[OSM-dev] C++ implementation of the API

Alex Wilson alex_wilson at pobox.com
Mon May 26 16:28:57 BST 2008

Re-implementing the API in C++ will hopefully give a constant-time speedup
(x5?), serving the data from a cluster of machines offers a more scalable
solution. To me both seem worthwhile. The former is (imho) a fairly easy
task and will buy some time. The latter seems perhaps harder, but clearly if
the contributing userbase of OSM continues to grow it sounds like it will
also be needed. However I can't see that the two are mutually exclusive -
particularly if the latter can be achieved with mirrors and url rewriting
when presumably any implementation of the API would do the job.


2008/5/26 Ludwig <ludwigbrinckmann at gmail.com>:

> My concern is that even if a reimplementation of the API in some other form
> will not fundamentally solve the scalability problem if all data requests
> will have to be served by a single machine.
> Will not the introduction of the 0.6 API offer a solution in the sense that
> will will with far greater reliability allow the separation of read and
> write requests? With versioned map elements all read requests could be
> redirected to some mirror server, while only write requests will continue to
> hit the real (master) server. With read requests removed from the main
> server, it should be able to handle serve more active mappers better than at
> the moment.
> Mirror servers, in the form of OSMXAPI (which claims to be only a few
> minutes behind the real DB nowadays), could then handle the bulk of the
> requests.
> Could the effort for a API reimplementation be directed to some sort of
> smart mirror service using HTTP redirects, which would shield client
> applications from the existence of the mirror services?
> A first version could redirect read-request to a single read-only server,
> while future versions could smarten up and be specific on bounding boxes,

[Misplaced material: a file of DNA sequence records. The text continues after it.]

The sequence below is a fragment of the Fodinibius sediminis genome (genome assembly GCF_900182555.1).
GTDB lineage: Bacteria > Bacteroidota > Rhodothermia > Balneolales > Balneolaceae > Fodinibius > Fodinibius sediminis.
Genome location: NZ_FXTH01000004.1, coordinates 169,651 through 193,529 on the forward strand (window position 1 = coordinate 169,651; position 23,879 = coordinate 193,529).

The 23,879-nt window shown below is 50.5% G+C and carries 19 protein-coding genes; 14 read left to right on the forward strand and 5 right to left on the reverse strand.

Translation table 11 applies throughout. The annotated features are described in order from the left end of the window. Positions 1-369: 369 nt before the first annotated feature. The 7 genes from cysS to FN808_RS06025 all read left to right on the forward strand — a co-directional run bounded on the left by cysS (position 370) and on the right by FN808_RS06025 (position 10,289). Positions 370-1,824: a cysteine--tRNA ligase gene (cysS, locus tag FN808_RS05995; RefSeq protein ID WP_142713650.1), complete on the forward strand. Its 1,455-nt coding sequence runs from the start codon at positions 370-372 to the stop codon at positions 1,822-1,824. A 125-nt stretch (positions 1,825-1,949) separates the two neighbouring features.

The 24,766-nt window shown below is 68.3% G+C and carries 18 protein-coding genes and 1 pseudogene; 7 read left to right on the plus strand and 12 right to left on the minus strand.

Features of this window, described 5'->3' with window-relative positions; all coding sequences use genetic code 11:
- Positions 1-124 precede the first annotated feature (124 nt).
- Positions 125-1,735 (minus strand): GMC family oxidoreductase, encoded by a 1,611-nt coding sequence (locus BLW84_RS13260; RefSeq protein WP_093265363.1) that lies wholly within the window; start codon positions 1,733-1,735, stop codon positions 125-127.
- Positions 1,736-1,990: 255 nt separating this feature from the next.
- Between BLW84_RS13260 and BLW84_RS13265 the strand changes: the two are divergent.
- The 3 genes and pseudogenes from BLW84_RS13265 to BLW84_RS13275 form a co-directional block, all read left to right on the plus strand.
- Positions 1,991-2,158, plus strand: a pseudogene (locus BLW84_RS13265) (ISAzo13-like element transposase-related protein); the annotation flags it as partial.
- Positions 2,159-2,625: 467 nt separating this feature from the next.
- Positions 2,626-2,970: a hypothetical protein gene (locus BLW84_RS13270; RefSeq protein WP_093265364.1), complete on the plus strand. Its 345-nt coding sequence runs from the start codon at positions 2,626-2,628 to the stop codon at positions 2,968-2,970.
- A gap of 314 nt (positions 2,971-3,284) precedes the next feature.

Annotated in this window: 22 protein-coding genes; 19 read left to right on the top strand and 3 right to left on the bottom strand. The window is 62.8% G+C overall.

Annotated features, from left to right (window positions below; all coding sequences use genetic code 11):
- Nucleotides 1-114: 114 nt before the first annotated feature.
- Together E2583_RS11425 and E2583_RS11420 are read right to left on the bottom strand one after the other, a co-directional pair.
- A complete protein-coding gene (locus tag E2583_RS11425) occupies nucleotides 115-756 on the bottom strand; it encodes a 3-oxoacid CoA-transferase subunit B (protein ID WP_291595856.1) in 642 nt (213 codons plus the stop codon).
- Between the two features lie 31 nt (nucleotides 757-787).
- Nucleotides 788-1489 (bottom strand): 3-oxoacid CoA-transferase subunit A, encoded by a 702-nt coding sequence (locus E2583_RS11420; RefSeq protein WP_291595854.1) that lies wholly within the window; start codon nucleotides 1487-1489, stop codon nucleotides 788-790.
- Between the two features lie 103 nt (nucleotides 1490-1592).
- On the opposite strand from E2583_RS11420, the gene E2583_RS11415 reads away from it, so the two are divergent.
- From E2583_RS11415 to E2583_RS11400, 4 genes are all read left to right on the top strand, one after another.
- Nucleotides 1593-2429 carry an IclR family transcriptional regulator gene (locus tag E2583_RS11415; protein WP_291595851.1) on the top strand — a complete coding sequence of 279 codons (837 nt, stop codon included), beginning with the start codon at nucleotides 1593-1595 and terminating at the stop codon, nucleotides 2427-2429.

> allowing for a regionalisation of mirror servers, which would not have to
> host the entire world...
> Much of that could probably be achieved by URL rewriting in Apache.
> Ludwig
> 2008/5/26 Tom Hughes <tom at compton.nu>:
> In message <1211658532.3899.18.camel at test.asus>
>>           Joachim Zobel <jzobel at heute-morgen.de> wrote:
>> > Am Donnerstag, den 22.05.2008, 00:06 +0100 schrieb Tom Hughes:
>> > > > Writing Apache modules in C is hard, and I don't think using mod_cpp
>> > > > will make it much easier. Doing Apache modules in Perl (mod_perl has
>> > > API
>> > > > access including filters) is a lot easier.
>> > >
>> > > Ye gads no. We want to keep the memory footprint under some sort of
>> > > control so mod_perl is a non-starter.
>> >
>> > Everybody seems obsessed with low memory footprint. Why? Memory is
>> > cheap, and we are not planning an embedded system. What is the number of
>> > concurrent requests we need to handle?
>> I'm not obsesses with memory footprint, but with our current code
>> memory is far and away the biggest problem.
>> Currently we can handle about six simultaneous requests to the data
>> heavy API calls - that is basically map data downloads, gps data
>> downloads and potlatch calls.
>> The reason is that we have to allow about 600Mb or so for each call
>> and that quickly mounts up as you try and add extra simultaneous
>> accesses.
>> Factor in the fact that many of these calls may take a minute or
>> more and you have a serious limitation to the load we can support.
>> Of course we can just add hardware, but we should be able to reduce
>> the menory footprint dramatically as well.
>> Tom
>> --
>> Tom Hughes (tom at compton.nu)
>> http://www.compton.nu/
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